It’s a Wilde World : The Importance of Being Earnest
Presented by PCPA Theaterfest, Saturday, June 23 through July 14.
If you live in Santa Barbara County and have never been to the open-air Solvang Festival Theater, you’re missing out on one of the area’s most charming venues, and this charm is nowhere more fitting than in the world of Oscar Wilde.
PCPA’s production of Wilde’s classic comedy The Importance of Being Earnest captures the playwright’s incomparable wit and presents the complex social etiquette of late-19th-century English aristocracy through the filter of Wilde’s incisive sarcasm and affectionate disdain for the polite society that surrounded him. The play manages to be a charmingly self-deprecating send-up of charm itself.
It may be that Americans are easily enchanted by traditional British propriety-the butler’s fastidious flicks of the tablecloth were enough to set this audience atwitter-but like all the best comedians, Wilde is truly funny not because he’s cute, or even irreverent, but because he’s right: about the ways we try to look good for one another, about the ways we mistreat one another, and about our deepest desire, which is to be loved. Despite its sarcasm, Earnest is really a romantic comedy where love prevails, and greed and foibles are forgiven.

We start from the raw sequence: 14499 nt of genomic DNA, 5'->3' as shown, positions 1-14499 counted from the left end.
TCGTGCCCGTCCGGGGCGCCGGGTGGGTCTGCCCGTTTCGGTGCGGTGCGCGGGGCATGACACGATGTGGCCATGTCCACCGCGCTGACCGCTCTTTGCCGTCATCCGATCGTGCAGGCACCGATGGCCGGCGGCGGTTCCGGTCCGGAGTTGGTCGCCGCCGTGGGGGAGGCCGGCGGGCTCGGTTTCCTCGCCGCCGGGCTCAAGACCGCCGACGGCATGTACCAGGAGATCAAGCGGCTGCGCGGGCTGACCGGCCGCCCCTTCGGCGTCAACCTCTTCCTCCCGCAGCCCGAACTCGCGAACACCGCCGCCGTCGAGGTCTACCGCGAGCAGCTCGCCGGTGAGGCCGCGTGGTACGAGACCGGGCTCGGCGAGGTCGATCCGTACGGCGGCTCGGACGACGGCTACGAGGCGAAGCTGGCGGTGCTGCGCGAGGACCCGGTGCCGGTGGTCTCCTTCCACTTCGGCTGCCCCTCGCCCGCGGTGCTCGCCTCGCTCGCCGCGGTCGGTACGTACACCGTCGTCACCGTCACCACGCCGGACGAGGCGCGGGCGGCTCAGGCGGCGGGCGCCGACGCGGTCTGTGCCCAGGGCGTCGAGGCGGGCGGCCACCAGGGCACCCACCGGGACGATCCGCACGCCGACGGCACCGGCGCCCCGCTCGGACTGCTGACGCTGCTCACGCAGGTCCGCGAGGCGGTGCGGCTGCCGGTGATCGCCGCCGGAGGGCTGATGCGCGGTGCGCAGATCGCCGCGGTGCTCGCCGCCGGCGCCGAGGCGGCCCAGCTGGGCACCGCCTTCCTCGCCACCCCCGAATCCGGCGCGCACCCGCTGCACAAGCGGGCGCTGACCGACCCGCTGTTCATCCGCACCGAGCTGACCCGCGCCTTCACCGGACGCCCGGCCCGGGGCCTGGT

In the role of Mr. John Worthing (who goes by Ernest in town, Jack in the country, so as to shirk responsibility for his urban escapades), J. Todd Adams finds a balance between likeability and exasperating selfishness. As played by Lenny Banovez, Jack’s friend and partner-in-deceit Mr. Algernon Moncrieff is shockingly self-absorbed and at the same time, sweetly innocent. Among the highlights of this production are Lucinda Hitchcock Cone, who brings wry bemusement to the impossibly crotchety character of Lady Bracknell, and Eleise Moore in the role of Miss Cecily Cardew: Jack’s charge, Algernon’s love interest, and a girl learning quickly to think for herself, but still play her cards carefully.
In his own life, Wilde was less willing to contort himself to play by the rules; society was not kind in the face of his flamboyance, brilliance, and passion. Despite the tragedy of his life, few artists before or since have matched Wilde’s ability to express the comedy of the human condition. More than 100 years after it was written and half a world away, Earnest still delights.